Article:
Hours: 9:30 a.m. to 4 p.m. Friday through Sunday and more days during the Christmas holiday
Daily tickets: Senior more than 70 years old, free. Adult 65-69 and active military $40. Adult, $48. Youth 13-18, $40. Child, $30. Five and under are free.
Info: 307-278-6061, www.lodgesofthebighorns.com, Meadowlark Ski Lodge on Facebook.
Antelope Butte Ski Area
Depending on the weather, the newly re-opened Antelope Butte Ski Area will run from Dec. 20 to April 12. The area also offers lessons, rentals and other perks.
Hours: 9:30 a.m. to 4 p.m. Friday through Sunday and every day from Dec. 20 to Jan. 5 except Christmas Day.
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Daily tickets: Adult $40; Student ages 13-17 $32; College student with an ID, military and seniors over 65 $32; Youth are $20 and children are free.
Info: 307-529-1052, www.antelopebuttefoundation.org, Antelope Butte on Facebook
Hogadon Ski Area
More snow than normal has dropped on Hogadon this year. The area’s opening date is Saturday with at least one run and multiple side runs.
Hours: 9 a.m. to 4 p.m. Wednesday through Sunday
Daily tickets: Senior more than 70 years old, free. Adult 65-69 and active military $36. Adult, $48. Youth 13-18, $40. Child, $30. Five and under are free.
Info: 307-235-8499, www.hogadon.net
Pine Creek Ski Resort
Ski more than 1,400 vertical feet of mountain at this small resort in southwest Wyoming. It has dozens of runs and boasts “the shortest lines around.”
Hours: 9:30 a.m. to 4 p.m. on Friday through Sunday and holidays. Open during the week when ski schools are there.
Daily ticket: Adults $45; Child $35
Info: 307-279-3201, www.pinecreekskiresort.com
Snow King Mountain
Ski during the day and tube at night at a ski area just minutes from Jackson’s town center. Snow King opened Saturday.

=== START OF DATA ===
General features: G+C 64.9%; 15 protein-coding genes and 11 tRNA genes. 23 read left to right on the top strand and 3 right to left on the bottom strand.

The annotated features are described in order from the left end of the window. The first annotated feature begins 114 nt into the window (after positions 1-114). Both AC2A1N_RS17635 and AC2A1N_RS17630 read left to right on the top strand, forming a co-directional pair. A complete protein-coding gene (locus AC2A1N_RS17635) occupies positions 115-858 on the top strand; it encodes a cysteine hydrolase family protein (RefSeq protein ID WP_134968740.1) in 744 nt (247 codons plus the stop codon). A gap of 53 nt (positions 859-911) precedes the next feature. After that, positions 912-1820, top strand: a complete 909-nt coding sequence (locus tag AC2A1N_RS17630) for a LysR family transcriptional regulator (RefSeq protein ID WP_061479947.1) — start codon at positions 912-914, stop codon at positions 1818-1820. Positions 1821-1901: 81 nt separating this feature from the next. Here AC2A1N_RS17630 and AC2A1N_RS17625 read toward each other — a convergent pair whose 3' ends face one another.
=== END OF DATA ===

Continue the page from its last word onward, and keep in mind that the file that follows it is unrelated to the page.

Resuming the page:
Daily tickets: Adults $59. Juniors 6-14 and seniors over 65, $49. Kids 5 and under are free.
Hours: 10 a.m. to 6:30 p.m. Monday through Friday; 9 a.m. to 6:30 p.m. Saturday; 9 a.m. to 4 p.m. Sunday
Info: 307-201-5464, www.snowkingmountain.com
Snowy Range Ski Area
Touting its low prices and deep snow, Snowy Range Ski Area plans to open Friday. The area is close to Laramie and near to snowmobiling and cross country skiing. It has dozens of trails and more than 1,000 feet in elevation.
Daily tickets: Adult, $49; Teen 13-17, $42; Child 5-12, $30; and student or active military, $42. Seniors 70 and up and children 4 and under, free
Hours: 9 a.m. to 4 p.m. daily
Info: 307-745-5750, www.snowyrangeski.com
Learn how to ski and snowboard or hone your skills at one of Sleeping Giant’s many clinics throughout the winter. Opening date for the area is weather dependent.
Daily tickets: Adult, $46. Junior, $32. Child, $22. Sixth graders ski six times for $60.
Hours: 9:30 a.m. to 4 p.m. Friday through Sunday
Info: 307-587-3125, www.skisg.com
Cross Country Ski Trails
Contact your local Nordic ski areas for information about expanding trail systems. Alpine areas are also offering more Nordic options with ski rentals and groomed trails.
Wyoming’s major cross country ski centers include:
- Casper Mountain (307-259-0958, www.natrona.net/238/Trails-Center)
- Pahaska Tepee Resort near Cody (email@example.com, www.nordicskiclub.com)
- In the Bighorn National Forest near Sheridan (www.blackmountainnordic.com)
- Pole Mountain near Laramie (www.medicinebownordic.org)
- Beaver Creek Nordic Area south of Lander (www.landernordic.org)
Grand Teton and Yellowstone National Parks also offer hundreds of cross country trails (www.nps.gov).
Wyoming offers more than 2,500 snowmobile trails that wind through nearly every corner of the state. Visit the Wyoming State Trails website (wyoparks.wyo.gov) for updated information about groomed trails once the snow really falls.